Even rain, thunder and lightning couldn’t keep the Bradwell Institute class of 2011 from enjoying their hard-earned graduation ceremony Friday evening at Olvey Field.
Nearly 400 seniors donned blue caps and gowns, gold tassels swaying from side to side as they waited eagerly to march onto the field in front of hundreds of family members, friends and faculty.
Puffy gray clouds rolled in, threatening the festive occasion and pushing back the start time by about 15 minutes, but Pomp and Circumstance began blaring across the field once administrators felt it was clear enough to proceed.
Splashes of color peppered the stadium bleachers as spectators popped open umbrellas and huddled beneath them, straining to catch glimpses of the graduates through the splattering raindrops.
"To the Bradwell Institute class of 2011, welcome to our commencement exercises," Principal Scott Carrier said. "I want to thank you for my first year as principal at Bradwell Institute. I’m proud of all that you’ve achieved and it will be a pleasure to hand each of you your diplomas this evening."
Dozens of families and friends watched the presentation of colors and stood for the national anthem.
Salutatorian Rebekah Smith took the stage, where she congratulated her classmates on a job well done and admitted that she struggled to pen the perfect graduation speech.
"After nine days— that’s eight days of procrastinating and one day of actually looking — I finally gave up. Yes, two days after I was supposed to have turned this in, it hit me that I was going to have to write this speech on my own," Smith said. "So I did what any desperate high-schooler would do in a time of need — I went to Google and typed in, ‘speeches about the past.’ With more than 31 million results staring back at me, I didn’t know where to begin."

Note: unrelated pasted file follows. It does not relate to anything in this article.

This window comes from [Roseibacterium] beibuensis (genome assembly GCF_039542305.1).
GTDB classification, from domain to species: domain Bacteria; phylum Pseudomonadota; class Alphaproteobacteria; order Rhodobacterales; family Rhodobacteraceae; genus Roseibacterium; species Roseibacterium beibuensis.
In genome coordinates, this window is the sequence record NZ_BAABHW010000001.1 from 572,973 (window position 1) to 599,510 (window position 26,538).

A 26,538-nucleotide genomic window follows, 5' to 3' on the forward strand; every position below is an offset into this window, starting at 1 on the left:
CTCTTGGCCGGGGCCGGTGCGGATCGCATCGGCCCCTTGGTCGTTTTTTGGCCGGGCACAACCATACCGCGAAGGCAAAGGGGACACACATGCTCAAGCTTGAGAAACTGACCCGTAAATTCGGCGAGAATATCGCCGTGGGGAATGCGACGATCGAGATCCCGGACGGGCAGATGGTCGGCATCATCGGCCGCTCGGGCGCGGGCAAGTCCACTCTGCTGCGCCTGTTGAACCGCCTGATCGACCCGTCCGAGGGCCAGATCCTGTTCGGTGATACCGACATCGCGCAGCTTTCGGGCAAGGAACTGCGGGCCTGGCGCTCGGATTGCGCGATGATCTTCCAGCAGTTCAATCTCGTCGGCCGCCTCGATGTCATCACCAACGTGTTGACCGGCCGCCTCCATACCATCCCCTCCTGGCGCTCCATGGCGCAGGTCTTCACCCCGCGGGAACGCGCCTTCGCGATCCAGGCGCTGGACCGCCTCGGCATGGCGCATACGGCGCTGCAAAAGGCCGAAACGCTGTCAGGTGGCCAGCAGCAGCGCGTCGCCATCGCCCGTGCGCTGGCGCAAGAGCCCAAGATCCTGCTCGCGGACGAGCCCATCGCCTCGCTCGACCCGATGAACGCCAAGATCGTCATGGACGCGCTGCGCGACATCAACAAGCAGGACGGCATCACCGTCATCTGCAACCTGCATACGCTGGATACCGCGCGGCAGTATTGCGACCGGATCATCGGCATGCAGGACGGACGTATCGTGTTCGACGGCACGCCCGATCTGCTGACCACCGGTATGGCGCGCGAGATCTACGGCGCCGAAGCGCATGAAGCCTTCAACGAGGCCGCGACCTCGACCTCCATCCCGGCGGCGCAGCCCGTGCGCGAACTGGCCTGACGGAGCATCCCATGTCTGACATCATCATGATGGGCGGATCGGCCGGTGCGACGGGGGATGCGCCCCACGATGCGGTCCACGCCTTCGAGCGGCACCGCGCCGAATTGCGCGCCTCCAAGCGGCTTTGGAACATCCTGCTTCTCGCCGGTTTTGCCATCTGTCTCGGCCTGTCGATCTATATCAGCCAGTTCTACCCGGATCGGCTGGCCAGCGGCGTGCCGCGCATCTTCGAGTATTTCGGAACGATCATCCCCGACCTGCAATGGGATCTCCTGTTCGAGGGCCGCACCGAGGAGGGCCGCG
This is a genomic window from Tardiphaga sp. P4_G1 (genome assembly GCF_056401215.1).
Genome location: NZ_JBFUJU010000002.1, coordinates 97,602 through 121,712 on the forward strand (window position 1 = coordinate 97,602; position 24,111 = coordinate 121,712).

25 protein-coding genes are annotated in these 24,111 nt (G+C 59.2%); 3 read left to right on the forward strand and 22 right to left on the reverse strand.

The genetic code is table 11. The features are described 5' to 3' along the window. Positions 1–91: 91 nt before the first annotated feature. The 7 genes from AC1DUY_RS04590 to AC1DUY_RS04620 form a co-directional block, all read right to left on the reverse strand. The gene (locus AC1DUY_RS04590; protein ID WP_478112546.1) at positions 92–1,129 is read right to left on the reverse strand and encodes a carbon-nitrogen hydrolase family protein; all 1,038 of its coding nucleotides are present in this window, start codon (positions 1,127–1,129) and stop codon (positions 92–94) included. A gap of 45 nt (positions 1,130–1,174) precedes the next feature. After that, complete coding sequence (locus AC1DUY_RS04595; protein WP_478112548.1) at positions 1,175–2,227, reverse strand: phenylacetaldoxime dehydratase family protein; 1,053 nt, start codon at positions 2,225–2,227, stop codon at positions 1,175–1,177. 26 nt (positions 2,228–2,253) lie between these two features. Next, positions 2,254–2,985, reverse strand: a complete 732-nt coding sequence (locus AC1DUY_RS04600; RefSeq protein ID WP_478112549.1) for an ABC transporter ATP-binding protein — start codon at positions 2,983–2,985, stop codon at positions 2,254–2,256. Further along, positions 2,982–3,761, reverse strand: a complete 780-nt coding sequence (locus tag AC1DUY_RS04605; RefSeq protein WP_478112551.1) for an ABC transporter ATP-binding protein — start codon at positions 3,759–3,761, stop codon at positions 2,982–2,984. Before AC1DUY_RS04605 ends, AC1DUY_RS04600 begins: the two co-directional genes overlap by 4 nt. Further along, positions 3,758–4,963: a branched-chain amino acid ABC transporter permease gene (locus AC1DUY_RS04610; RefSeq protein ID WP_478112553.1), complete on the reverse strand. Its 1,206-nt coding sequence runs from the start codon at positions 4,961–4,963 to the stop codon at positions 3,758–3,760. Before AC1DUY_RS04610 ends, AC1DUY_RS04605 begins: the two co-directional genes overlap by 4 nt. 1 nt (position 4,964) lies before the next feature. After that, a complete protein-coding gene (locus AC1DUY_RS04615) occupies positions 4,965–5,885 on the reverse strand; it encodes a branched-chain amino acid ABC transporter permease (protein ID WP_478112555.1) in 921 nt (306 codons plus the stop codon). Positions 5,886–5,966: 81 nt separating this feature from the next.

Smith took her peers on a trip down memory lane, recalling past championships, school spirit and inspiring leaders, before offering the departing seniors some words of encouragement.
"No matter where we have come from in the past or where we are going in the future, what’s important is the present moment. This is one of the only moments in which all of our life journeys will converge at a single place," she said. "Yes, take a last look at your classmates; take a last look at the faculty and administration, and take a last look at Bradwell Institute. I’m serious because it’ll probably be completely different in a year or two."
Valedictorian Mimi Perry sidled up the podium next and asked the audience and students to do their best to ignore the inclement weather.
"It’s truly a wonderful day to not let the rain ruin such an important day for you," Perry told the graduates. "Tonight does not mark the end of anything for you. It marks the beginning of the rest of our lives."
Perry, who will join the Air Force after graduation, encouraged her peers to be persistent and successful.
"Do, or do not. There is no try," she said. "Tonight is special for each and every one of us. Against all odds and all that we’ve been through … we’re here to celebrate together."
And despite the intermittent showers, a seemingly endless line of shiny blue robes paraded across the stage as the students were announced, one by one, and diplomas were distributed. Afterward, the new graduates threw their caps toward the sky as cheers and applause drowned out the distant rumbles of thunder.